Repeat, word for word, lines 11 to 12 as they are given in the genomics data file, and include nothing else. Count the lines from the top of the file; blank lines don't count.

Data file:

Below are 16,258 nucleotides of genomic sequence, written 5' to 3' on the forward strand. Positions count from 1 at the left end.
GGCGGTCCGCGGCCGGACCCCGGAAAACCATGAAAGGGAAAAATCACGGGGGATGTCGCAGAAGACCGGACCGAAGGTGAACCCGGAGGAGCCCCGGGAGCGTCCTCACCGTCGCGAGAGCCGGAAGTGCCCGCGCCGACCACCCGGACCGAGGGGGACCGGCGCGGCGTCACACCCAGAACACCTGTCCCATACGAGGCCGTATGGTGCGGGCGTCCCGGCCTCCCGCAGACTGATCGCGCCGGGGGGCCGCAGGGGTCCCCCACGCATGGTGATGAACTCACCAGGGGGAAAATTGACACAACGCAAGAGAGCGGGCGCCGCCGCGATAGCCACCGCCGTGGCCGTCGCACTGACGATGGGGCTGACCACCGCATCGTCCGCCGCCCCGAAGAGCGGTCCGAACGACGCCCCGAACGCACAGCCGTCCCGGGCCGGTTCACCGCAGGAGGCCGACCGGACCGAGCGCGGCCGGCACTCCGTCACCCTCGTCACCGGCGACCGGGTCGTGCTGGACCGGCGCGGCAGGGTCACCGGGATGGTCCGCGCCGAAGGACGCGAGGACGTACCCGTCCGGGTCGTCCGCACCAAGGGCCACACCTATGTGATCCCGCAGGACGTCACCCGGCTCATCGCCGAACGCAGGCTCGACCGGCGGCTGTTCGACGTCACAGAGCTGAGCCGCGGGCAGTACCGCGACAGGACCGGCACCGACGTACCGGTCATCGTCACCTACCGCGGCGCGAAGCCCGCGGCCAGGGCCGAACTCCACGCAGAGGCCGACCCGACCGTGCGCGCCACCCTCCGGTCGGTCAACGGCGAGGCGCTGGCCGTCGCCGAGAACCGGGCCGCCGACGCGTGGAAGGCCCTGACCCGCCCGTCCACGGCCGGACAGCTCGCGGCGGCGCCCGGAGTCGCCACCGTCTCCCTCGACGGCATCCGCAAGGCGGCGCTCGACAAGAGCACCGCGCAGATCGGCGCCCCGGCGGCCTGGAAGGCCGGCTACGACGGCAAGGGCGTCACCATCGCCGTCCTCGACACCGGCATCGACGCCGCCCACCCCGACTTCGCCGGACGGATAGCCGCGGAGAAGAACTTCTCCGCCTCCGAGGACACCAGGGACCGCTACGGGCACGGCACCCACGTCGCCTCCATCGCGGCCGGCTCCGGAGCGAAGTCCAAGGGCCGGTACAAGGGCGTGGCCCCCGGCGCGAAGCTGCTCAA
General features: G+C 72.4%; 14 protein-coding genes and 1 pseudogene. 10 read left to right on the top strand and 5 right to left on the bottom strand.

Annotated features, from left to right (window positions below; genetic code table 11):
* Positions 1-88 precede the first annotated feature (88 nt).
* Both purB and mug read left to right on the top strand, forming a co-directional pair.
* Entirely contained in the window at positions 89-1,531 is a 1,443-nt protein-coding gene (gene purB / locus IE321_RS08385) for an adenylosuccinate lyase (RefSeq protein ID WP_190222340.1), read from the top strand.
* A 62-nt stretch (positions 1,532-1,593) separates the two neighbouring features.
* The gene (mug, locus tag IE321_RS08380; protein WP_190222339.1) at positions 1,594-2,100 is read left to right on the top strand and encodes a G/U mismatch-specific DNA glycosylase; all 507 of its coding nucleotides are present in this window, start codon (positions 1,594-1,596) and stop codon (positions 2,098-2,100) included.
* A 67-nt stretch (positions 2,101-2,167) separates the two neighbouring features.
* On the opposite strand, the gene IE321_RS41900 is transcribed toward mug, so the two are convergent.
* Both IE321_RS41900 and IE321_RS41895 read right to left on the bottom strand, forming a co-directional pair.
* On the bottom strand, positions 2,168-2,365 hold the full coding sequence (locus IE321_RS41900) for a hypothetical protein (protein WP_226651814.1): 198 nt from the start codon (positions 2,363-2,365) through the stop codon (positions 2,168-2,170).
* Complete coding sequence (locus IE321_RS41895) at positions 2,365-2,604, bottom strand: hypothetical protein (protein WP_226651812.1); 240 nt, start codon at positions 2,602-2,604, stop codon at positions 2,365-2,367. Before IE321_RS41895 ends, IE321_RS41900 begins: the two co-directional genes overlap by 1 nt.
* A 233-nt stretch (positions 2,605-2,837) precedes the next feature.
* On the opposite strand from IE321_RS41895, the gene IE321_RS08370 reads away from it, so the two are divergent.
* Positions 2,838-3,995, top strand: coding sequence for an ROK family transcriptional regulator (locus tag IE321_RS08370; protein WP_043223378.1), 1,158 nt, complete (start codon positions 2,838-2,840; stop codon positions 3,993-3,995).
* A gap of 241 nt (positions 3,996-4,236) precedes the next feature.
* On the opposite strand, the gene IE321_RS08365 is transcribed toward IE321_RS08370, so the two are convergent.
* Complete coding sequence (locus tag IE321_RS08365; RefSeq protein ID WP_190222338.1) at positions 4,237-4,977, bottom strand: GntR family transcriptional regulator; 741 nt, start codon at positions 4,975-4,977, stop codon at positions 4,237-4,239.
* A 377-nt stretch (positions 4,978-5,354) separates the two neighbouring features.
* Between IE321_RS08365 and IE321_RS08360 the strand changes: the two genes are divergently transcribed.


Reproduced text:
* On the opposite strand, the gene IE321_RS41900 is transcribed toward mug, so the two are convergent.
* Both IE321_RS41900 and IE321_RS41895 read right to left on the bottom strand, forming a co-directional pair.